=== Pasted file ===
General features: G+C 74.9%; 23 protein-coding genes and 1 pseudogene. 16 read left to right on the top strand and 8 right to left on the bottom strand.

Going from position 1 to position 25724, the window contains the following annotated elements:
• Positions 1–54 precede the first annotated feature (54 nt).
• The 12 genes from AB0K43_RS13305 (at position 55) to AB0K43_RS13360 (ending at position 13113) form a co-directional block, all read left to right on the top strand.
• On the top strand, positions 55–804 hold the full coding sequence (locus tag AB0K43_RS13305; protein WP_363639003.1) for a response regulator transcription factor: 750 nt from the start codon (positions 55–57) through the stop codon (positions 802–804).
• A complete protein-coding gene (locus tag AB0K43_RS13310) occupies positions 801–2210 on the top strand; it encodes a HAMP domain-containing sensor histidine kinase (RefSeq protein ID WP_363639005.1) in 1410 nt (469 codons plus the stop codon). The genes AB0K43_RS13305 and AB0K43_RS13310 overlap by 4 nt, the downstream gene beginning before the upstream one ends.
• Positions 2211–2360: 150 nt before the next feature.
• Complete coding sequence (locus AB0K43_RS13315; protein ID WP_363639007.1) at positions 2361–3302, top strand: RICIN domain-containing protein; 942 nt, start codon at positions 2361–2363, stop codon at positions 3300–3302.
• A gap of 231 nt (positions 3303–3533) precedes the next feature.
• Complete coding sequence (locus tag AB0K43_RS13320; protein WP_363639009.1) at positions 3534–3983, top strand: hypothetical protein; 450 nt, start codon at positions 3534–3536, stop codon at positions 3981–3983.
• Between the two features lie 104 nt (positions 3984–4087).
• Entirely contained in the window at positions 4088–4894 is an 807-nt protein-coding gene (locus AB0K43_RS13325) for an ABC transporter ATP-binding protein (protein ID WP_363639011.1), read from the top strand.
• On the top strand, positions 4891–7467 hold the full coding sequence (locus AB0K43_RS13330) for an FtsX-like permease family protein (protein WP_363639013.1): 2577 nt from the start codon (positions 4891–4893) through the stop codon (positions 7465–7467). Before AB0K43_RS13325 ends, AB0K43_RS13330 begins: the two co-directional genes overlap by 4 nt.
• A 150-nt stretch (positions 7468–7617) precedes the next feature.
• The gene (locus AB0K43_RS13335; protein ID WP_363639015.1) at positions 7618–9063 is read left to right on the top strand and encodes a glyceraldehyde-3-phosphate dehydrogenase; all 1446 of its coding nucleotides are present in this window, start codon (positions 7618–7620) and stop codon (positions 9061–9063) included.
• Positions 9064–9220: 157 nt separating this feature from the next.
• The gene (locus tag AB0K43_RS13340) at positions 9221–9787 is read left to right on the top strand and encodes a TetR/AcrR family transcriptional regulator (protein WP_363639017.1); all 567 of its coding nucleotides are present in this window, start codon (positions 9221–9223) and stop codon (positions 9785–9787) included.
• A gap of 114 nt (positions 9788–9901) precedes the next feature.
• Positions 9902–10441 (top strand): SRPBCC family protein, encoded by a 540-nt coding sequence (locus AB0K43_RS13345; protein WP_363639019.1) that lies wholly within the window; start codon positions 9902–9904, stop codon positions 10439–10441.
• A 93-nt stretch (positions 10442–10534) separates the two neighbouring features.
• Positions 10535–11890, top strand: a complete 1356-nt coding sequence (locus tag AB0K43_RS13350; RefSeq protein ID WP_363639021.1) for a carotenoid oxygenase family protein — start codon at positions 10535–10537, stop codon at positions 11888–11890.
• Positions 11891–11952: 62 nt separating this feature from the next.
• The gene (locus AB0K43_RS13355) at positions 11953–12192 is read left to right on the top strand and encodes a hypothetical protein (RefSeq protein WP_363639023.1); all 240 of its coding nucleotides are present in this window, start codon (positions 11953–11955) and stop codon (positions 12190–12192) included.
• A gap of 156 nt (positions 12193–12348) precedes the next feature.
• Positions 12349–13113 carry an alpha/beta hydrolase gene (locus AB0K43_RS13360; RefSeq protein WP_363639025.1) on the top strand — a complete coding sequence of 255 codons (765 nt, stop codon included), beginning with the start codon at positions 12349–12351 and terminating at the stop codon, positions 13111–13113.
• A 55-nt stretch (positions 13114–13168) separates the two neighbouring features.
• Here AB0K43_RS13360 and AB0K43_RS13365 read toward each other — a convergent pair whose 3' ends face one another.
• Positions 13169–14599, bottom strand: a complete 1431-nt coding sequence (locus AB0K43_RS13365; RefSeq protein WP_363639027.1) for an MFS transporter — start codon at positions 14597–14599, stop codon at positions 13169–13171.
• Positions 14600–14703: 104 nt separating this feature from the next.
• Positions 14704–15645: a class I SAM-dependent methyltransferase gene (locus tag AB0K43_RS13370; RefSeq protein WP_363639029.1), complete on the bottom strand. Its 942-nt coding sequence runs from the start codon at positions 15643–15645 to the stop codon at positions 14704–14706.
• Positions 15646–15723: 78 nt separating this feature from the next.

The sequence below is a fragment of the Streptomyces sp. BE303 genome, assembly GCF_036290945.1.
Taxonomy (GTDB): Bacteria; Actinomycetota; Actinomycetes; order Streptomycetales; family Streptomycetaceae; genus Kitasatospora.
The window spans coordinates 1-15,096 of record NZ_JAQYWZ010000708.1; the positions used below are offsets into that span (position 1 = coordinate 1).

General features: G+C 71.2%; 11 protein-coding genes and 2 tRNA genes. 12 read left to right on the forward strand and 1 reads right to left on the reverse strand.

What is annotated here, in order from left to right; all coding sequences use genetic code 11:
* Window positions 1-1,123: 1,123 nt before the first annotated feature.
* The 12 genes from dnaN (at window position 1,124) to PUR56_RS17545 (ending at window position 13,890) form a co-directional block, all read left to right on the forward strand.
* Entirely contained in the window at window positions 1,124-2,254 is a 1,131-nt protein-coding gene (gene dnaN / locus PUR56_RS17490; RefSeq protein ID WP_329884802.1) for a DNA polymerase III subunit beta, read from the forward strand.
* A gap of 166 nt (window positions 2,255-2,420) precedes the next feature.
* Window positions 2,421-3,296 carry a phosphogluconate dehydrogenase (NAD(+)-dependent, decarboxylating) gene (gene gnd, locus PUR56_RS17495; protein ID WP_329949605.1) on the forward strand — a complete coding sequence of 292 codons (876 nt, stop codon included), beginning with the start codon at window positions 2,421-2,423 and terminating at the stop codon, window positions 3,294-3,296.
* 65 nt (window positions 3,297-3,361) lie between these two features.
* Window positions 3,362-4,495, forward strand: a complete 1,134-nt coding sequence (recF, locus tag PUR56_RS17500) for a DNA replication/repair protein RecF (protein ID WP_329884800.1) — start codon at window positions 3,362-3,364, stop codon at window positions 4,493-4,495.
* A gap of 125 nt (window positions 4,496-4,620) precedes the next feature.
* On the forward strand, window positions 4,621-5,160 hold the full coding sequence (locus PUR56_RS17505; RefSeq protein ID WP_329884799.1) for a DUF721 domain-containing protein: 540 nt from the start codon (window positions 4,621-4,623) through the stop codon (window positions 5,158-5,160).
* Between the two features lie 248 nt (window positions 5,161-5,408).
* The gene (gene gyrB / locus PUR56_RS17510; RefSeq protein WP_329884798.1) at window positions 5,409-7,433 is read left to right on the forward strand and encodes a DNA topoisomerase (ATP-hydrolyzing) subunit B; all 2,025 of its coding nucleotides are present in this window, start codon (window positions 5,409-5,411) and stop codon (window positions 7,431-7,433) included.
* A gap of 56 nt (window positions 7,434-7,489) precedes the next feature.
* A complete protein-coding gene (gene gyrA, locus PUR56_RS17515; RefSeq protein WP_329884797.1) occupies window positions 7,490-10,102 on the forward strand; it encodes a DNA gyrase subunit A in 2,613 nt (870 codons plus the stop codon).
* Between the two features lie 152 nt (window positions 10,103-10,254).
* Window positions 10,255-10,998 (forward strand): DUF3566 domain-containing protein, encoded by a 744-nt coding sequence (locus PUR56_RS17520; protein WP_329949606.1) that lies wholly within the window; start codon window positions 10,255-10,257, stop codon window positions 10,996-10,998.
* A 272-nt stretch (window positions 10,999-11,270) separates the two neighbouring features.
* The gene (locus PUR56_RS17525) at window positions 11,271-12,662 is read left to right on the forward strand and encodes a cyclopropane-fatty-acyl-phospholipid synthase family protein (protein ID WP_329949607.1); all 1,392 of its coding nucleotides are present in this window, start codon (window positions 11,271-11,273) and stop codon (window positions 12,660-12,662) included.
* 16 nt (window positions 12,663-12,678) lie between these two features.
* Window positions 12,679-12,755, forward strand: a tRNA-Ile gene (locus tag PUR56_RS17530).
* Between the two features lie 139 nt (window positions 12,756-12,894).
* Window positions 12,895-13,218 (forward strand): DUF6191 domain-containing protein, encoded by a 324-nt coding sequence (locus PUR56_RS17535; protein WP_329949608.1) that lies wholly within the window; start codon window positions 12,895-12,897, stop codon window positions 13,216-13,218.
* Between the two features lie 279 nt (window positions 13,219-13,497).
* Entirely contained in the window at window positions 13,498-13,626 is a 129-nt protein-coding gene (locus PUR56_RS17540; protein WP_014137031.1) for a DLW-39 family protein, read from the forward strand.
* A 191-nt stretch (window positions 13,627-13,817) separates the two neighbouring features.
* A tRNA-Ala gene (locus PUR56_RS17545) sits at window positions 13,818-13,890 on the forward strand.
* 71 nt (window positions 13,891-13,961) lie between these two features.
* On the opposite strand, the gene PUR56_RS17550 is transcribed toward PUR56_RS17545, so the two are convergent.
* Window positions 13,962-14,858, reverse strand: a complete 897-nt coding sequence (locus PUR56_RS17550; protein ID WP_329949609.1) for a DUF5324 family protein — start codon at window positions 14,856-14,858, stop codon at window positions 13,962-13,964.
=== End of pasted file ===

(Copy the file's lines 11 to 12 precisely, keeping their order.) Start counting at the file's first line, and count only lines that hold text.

• Between the two features lie 104 nt (positions 3984–4087).
• Entirely contained in the window at positions 4088–4894 is an 807-nt protein-coding gene (locus AB0K43_RS13325) for an ABC transporter ATP-binding protein (protein ID WP_363639011.1), read from the top strand.